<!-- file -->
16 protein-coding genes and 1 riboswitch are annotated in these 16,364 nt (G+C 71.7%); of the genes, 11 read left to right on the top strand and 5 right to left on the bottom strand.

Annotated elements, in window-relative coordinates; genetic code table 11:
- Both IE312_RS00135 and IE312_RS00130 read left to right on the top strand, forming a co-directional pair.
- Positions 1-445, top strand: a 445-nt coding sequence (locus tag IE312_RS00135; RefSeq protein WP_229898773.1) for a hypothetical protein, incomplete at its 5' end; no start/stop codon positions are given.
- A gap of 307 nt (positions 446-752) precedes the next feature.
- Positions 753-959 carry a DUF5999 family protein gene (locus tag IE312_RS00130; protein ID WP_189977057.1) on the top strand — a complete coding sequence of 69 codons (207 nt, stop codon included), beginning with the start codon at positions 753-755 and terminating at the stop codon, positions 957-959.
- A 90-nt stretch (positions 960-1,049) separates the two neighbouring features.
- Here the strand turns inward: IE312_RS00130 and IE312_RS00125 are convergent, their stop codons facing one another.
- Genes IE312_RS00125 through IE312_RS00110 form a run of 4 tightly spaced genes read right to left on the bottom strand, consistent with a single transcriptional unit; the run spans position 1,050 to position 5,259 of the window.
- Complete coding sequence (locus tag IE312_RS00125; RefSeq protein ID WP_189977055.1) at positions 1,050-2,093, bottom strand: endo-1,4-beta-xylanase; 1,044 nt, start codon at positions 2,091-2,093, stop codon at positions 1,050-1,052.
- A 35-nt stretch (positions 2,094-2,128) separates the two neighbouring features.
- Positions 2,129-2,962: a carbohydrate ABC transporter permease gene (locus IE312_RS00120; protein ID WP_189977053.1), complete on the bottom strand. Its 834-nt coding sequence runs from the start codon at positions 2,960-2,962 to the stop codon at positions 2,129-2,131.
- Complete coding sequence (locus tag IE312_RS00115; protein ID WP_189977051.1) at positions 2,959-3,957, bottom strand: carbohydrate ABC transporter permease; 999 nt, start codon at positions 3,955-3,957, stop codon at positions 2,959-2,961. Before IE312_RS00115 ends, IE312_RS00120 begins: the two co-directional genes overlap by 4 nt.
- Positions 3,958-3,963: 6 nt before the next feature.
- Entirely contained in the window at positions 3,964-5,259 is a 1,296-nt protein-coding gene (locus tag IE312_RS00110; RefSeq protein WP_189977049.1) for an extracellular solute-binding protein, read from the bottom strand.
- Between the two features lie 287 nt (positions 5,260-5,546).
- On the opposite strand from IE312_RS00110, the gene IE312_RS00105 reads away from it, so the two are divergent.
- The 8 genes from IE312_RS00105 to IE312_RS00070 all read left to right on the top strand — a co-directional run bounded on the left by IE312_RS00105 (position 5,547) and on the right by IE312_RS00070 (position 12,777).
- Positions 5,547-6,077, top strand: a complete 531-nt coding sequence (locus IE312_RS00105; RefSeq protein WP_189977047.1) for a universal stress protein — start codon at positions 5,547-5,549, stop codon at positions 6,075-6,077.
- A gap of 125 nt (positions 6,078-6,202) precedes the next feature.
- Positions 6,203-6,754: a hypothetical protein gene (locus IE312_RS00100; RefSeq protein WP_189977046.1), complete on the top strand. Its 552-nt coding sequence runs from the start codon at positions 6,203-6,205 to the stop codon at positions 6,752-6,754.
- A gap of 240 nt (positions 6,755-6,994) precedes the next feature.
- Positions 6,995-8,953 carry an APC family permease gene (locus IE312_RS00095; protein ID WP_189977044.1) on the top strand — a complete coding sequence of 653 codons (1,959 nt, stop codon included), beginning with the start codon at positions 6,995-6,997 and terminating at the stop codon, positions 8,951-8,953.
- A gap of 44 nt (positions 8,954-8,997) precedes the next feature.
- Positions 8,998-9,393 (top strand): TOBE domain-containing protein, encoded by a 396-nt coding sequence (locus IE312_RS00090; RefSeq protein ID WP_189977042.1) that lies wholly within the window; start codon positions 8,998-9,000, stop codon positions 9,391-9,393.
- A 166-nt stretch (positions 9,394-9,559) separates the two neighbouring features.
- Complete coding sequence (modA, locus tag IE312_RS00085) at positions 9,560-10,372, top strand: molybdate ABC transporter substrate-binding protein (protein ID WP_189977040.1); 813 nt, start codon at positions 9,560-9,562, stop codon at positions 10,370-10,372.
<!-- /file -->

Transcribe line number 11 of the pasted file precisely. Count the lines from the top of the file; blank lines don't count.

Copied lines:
- A 35-nt stretch (positions 2,094-2,128) separates the two neighbouring features.